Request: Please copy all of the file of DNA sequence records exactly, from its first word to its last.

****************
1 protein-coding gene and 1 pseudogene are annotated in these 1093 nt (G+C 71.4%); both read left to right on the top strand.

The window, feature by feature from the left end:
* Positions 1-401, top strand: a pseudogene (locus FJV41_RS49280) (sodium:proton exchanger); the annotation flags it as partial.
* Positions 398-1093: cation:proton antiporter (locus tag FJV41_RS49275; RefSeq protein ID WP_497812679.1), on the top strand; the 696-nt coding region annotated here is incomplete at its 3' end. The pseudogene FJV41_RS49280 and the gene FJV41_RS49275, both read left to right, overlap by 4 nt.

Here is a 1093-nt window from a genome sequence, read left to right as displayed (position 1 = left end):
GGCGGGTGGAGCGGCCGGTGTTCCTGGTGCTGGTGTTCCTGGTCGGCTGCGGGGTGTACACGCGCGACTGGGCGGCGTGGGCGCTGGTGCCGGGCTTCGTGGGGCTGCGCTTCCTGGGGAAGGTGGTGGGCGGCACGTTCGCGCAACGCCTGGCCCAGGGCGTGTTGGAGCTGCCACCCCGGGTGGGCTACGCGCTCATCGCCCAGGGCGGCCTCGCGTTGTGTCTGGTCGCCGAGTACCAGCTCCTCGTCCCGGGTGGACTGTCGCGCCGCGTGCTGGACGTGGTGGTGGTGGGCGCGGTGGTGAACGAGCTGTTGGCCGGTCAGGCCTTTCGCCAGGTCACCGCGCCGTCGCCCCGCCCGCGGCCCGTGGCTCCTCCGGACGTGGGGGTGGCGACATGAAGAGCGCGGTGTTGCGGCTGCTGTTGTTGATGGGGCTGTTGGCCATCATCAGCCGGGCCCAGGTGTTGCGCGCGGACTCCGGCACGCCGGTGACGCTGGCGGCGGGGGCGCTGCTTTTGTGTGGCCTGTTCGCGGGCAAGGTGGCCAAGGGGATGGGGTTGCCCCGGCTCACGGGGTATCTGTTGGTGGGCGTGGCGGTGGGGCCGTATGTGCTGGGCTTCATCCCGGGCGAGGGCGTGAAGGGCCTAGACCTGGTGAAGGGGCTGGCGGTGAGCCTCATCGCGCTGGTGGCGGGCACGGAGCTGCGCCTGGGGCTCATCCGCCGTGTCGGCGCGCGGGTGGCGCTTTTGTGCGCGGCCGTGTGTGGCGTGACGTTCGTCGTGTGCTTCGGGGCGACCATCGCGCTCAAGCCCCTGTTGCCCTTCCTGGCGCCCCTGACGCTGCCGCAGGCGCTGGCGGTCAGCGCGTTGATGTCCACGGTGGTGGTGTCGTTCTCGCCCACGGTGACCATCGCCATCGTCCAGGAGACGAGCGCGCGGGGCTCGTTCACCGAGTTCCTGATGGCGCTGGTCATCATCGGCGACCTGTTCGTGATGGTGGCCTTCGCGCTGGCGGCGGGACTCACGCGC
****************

1 protein-coding gene and 1 pseudogene are annotated in these 1093 nt (G+C 71.4%); both read left to right on the top strand.

The window, feature by feature from the left end:
* Positions 1-401, top strand: a pseudogene (locus FJV41_RS49280) (sodium:proton exchanger); the annotation flags it as partial.
* Positions 398-1093: cation:proton antiporter (locus tag FJV41_RS49275; RefSeq protein ID WP_497812679.1), on the top strand; the 696-nt coding region annotated here is incomplete at its 3' end. The pseudogene FJV41_RS49280 and the gene FJV41_RS49275, both read left to right, overlap by 4 nt.

Here is a 1093-nt window from a genome sequence, read left to right as displayed (position 1 = left end):
GGCGGGTGGAGCGGCCGGTGTTCCTGGTGCTGGTGTTCCTGGTCGGCTGCGGGGTGTACACGCGCGACTGGGCGGCGTGGGCGCTGGTGCCGGGCTTCGTGGGGCTGCGCTTCCTGGGGAAGGTGGTGGGCGGCACGTTCGCGCAACGCCTGGCCCAGGGCGTGTTGGAGCTGCCACCCCGGGTGGGCTACGCGCTCATCGCCCAGGGCGGCCTCGCGTTGTGTCTGGTCGCCGAGTACCAGCTCCTCGTCCCGGGTGGACTGTCGCGCCGCGTGCTGGACGTGGTGGTGGTGGGCGCGGTGGTGAACGAGCTGTTGGCCGGTCAGGCCTTTCGCCAGGTCACCGCGCCGTCGCCCCGCCCGCGGCCCGTGGCTCCTCCGGACGTGGGGGTGGCGACATGAAGAGCGCGGTGTTGCGGCTGCTGTTGTTGATGGGGCTGTTGGCCATCATCAGCCGGGCCCAGGTGTTGCGCGCGGACTCCGGCACGCCGGTGACGCTGGCGGCGGGGGCGCTGCTTTTGTGTGGCCTGTTCGCGGGCAAGGTGGCCAAGGGGATGGGGTTGCCCCGGCTCACGGGGTATCTGTTGGTGGGCGTGGCGGTGGGGCCGTATGTGCTGGGCTTCATCCCGGGCGAGGGCGTGAAGGGCCTAGACCTGGTGAAGGGGCTGGCGGTGAGCCTCATCGCGCTGGTGGCGGGCACGGAGCTGCGCCTGGGGCTCATCCGCCGTGTCGGCGCGCGGGTGGCGCTTTTGTGCGCGGCCGTGTGTGGCGTGACGTTCGTCGTGTGCTTCGGGGCGACCATCGCGCTCAAGCCCCTGTTGCCCTTCCTGGCGCCCCTGACGCTGCCGCAGGCGCTGGCGGTCAGCGCGTTGATGTCCACGGTGGTGGTGTCGTTCTCGCCCACGGTGACCATCGCCATCGTCCAGGAGACGAGCGCGCGGGGCTCGTTCACCGAGTTCCTGATGGCGCTGGTCATCATCGGCGACCTGTTCGTGATGGTGGCCTTCGCGCTGGCGGCGGGACTCACGCGC